DANVERS — The School Committee held a moment of silence to honor the memory of math teacher Colleen Ritzer at its first meeting since the Oct. 22 tragedy.
“The world, for better or worse, is sometimes a violent and unfair place,” said School Committee Chairman Eric Crane at the start of last night’s meeting. “As wonderful a community as Danvers is, we are not immune from the horror that sometimes inserts itself into our world.”
Crane thanked the school administration for its response.
“I also want to thank our students for the remarkable grace that they showed and the support they gave to one another. You have proven yourselves a remarkable group of young people,” Crane said.
Crane’s brief statement coincided with one issued on behalf of the committee and unanimously approved last night.
“When each of us ran for School Committee, it never crossed our minds that we would ever have to react to the alleged murder of one of our teachers in one of our schools. It was as unthinkable then as it is now,” reads part of a statement sent by School Committee member David Thomson.
“As we try to move on from this horrific event,” the statement continues, “what will remain with us is how our schools, the town of Danvers, surrounding communities and the nation came together with one goal — comforting and supporting those most directly affected. Our deepest sympathies go out to the Ritzer family, Colleen’s friends, colleagues and students. By all accounts, she was an amazing teacher who inspired those in and out of her class with a love of learning, positive attitude and infectious smile.”
Prosecutors have charged one of her freshman students, Philip Chism, 14, of Danvers with the murder of the 24-year-old math teacher from Andover. Chism has pleaded not guilty and was ordered held without bail.
Ritzer’s murder triggered an outpouring of shock and grief in Danvers, Andover, throughout the North Shore and beyond. A wall in the newly renovated high school’s expansive lobby is decorated with banners from area high schools, signed by students of those schools showing support for Danvers High.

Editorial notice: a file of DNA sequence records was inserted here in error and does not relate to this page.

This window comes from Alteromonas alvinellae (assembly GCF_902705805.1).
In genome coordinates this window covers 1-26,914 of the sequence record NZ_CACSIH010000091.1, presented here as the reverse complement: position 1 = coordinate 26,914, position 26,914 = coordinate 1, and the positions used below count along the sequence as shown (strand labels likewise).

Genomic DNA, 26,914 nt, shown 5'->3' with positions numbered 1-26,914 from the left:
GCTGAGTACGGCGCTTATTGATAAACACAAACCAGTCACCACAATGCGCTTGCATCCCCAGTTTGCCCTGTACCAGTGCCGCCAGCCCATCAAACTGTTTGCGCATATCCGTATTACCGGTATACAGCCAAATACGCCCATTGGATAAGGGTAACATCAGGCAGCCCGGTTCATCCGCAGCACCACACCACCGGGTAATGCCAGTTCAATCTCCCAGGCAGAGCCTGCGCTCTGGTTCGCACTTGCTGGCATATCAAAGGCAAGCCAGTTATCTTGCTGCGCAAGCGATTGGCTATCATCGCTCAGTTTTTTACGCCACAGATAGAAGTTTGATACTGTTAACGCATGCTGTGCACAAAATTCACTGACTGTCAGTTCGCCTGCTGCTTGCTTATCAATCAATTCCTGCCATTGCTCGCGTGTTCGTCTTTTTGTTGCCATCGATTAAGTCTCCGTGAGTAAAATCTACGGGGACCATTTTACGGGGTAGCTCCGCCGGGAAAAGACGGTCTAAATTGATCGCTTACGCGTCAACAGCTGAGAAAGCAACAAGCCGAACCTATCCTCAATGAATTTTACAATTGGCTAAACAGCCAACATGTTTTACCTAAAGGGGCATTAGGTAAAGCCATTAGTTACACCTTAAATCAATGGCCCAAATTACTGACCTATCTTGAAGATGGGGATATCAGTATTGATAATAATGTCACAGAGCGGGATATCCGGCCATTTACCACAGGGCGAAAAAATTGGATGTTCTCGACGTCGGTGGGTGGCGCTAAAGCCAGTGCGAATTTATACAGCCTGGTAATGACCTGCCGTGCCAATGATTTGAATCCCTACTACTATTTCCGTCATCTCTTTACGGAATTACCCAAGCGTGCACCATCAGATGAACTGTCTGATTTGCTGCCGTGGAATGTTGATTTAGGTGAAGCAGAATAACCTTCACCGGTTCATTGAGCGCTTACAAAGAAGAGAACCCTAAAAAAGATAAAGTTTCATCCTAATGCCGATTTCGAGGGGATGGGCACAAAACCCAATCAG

During his remarks, Crane made reference to a statement from selectmen Chairman Gardner Trask, who spoke on the town’s behalf on Nov. 5.
Trask’s statement, reads, in part: “It has been said, when something tragic occurs, you have three choices: You can let it define you, you can let it destroy you, or you can let it strengthen you. Danvers has, and will, persevere. Danvers is resilient. Danvers is strong.”
Crane thanked the administration for their efforts, including Superintendent Lisa Dana, High School Principal/Assistant Superintendent Sue Ambrozavitch, assistant principals Mark Strout and Mark DeCiccio and other high school and district staff.
“I do want to say, ‘Thank you,’” Crane said. “There is no way to prepare to deal with something like this. You can have policies and resources, but, in the end, how well an organization deals with events such as this largely depends on its leaders in all of this, to bring people together, arrange for the supports needed and to help others. By that measure, all of you were extraordinary leaders during this awful time.”
“We would also like to say, ‘Thank you’ to the School Committee, members of my administration and the community,” Dana said briefly.
Crane asked that students not harden their hearts to the world around them.
“To our students, especially, please continue to care for yourselves, for those you love,” Crane said.
The student representative to the School Committee, Mark Cockfield, brought a message of appreciation from the students.
“Finally, DHS would like to thank everyone in the community and all surrounding schools for their support during the recent tragedy,” Cockfield said.
Staff writer Ethan Forman can be reached at 978-338-2673, by email at email@example.com or on Twitter at @DanverSalemNews.